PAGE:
John King: U.S. lobbies for Palestinian changes
WASHINGTON (CNN) -- The Bush administration's Middle East strategy deliberations Thursday increasingly focused on rallying Arab support for reforms of the Palestinian Authority.
CNN Senior White House Correspondent John King filed the following report.
KING: The proposed reforms include a Palestinian Constitution and a position equivalent to prime minister. That's part of an effort to create a new generation of leadership and make Palestinian leader Yasser Arafat more of a symbolic leader with little day-to-day role in Palestinian decision-making.
But because this is viewed as what one senior official called "a project in its infancy," the administration continues to believe Arafat has to be viewed as a central figure in any current and short-term strategies for trying to make progress in the Israeli-Palestinian dispute.
A senior U.S. official said the project is in its infancy, and the official said there is no commitment from Arafat himself. The official added that the idea that the project can be completed anytime soon is not realistic. That does not mean it is unimportant, the official said, but Arafat is the authority today and will be tomorrow and the next day.
The idea of significant Palestinian reforms was a topic of [discussion] Wednesday night in President Bush's conversations with Jordan's King Abdullah II, U.S. and Jordanian officials said. Bush and his team voiced hope the subject would be pushed during a weekend meeting in Egypt to be attended by Arafat and Arab leaders.
The Bush national security team has, for the past two weeks, added the theme of Palestinian reforms and corruption to its discussion of the challenges facing Arafat. In the short term, the focus is on security matters, as highlighted by CIA Director George Tenet's planned trip to the region to discuss bringing Palestinian security forces under a single command.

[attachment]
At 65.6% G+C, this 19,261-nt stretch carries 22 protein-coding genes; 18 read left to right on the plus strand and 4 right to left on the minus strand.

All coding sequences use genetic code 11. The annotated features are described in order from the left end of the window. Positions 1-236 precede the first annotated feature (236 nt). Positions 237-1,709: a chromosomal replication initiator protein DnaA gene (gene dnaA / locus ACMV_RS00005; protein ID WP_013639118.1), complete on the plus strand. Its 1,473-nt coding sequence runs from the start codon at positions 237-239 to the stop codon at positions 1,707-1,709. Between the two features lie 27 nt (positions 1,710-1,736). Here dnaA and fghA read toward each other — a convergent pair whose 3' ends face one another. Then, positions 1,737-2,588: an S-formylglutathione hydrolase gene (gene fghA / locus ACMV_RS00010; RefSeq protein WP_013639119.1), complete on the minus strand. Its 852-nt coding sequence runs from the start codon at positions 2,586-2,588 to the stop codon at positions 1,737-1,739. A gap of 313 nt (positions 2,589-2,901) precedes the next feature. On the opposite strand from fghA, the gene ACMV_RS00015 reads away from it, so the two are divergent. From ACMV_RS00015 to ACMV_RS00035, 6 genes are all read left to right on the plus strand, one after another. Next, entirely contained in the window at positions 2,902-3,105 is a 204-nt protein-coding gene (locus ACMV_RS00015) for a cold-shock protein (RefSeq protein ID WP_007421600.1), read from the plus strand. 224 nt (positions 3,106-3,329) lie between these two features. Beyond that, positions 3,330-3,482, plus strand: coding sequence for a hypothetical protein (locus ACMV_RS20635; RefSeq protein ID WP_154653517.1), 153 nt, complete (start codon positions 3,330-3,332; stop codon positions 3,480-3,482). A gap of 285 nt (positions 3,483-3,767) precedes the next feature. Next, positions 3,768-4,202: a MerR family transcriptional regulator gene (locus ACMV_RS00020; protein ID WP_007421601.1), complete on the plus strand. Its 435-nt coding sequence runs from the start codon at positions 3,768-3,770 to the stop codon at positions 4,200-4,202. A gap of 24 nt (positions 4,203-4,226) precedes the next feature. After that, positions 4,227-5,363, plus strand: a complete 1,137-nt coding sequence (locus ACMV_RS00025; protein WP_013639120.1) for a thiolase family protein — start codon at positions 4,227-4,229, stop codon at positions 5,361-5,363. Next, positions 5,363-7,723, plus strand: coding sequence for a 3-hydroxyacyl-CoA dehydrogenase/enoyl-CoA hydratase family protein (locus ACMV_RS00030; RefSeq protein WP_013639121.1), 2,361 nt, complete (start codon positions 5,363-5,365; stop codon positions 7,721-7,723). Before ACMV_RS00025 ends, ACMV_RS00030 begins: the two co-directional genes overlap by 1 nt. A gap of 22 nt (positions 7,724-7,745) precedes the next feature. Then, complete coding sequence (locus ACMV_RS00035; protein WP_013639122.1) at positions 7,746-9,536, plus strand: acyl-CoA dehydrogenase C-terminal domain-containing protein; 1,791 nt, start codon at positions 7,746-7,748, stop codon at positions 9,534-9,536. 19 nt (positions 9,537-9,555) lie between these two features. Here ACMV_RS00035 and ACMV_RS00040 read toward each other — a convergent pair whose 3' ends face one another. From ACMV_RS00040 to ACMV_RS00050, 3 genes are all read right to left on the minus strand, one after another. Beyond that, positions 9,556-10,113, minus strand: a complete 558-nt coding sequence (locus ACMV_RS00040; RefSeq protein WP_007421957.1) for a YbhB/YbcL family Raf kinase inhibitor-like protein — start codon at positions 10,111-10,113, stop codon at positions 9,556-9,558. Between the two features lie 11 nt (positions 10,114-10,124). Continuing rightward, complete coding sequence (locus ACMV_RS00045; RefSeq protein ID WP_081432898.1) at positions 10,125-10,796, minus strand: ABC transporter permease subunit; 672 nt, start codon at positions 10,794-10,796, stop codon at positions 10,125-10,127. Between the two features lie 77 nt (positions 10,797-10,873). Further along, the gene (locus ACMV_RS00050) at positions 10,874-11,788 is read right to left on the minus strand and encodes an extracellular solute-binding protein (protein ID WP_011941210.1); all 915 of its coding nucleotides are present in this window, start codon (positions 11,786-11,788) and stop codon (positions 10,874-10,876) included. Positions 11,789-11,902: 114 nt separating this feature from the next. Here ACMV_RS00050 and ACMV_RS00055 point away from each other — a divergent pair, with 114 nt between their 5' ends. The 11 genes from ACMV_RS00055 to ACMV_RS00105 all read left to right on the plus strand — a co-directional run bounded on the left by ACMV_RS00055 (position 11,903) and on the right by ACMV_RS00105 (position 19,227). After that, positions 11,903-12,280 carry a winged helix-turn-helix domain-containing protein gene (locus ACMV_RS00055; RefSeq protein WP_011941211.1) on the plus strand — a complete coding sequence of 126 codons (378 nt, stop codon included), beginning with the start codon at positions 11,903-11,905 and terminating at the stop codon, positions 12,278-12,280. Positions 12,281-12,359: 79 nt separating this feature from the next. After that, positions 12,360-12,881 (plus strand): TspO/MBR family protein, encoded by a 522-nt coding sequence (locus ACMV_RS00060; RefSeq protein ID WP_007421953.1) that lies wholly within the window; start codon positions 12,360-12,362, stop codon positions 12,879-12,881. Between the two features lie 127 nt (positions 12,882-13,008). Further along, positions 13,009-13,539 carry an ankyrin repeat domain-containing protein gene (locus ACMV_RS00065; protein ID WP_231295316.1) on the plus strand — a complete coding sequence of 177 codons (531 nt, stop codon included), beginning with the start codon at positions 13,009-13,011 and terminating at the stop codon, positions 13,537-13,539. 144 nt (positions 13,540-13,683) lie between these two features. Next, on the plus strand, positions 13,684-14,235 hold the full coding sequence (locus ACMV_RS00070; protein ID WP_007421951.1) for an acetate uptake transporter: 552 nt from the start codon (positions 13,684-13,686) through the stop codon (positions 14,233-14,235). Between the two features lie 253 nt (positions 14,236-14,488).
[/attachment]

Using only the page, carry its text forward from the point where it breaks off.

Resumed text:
Israeli Prime Minister Ariel Sharon told Israeli journalists that he and Bush agreed there could be no peace process until there were significant Palestinian reforms that included moving Arafat into a symbolic role.
U.S. officials vehemently dispute that; they say Bush agreed such reforms were important and need to be addressed as soon as possible but that the president also believes that Arafat remains the central player and therefore has to be dealt with on pressing matters, even as discussions about longer term reforms get under way.
At Thursday's White House press briefing, spokesman Ari Fleischer demurred when asked several times whether the administration believed Arafat was the right man to lead the Palestinians.
Fleischer said the president's focus on it is in hopes that talk of reform will lead to a better day for the Palestinian people. He said Bush will leave it to the Palestinian people to decide who their leaders will be.
Another U.S. official said one short-term obstacle to furthering the discussions is that Sharon is making it such a critical issue in public -- the idea being it is a harder sell to the Palestinians and Arab nations who would have to lobby Arafat for changes when the call for change is coming from an Israeli leader so distrusted in the Arab world.
Another complicating factor is that several top Arafat deputies who have at times been considered possible successors or power brokers within some expanded Palestinian political structure are now accused by Israel of having a direct and active role in planning or at least supporting terror attacks.
Among those within the administration advocating an aggressive focus on Palestinian accountability and political change are Vice President Dick Cheney and top Pentagon officials, led by Defense Secretary Donald Rumsfeld, Deputy Secretary Paul Wolfowitz and Undersecretary Douglas Feith.
Secretary of State Colin Powell is said by senior officials to enthusiastically share the goal of a more accountable Palestinian political structure but also has stressed that any diplomatic progress is dependent on working with Arafat.
The United States also has made clear to Sharon that it would view expelling Arafat from the Palestinian territories as counterproductive and as something that likely would cause Arab support for recent diplomatic discussions to collapse.
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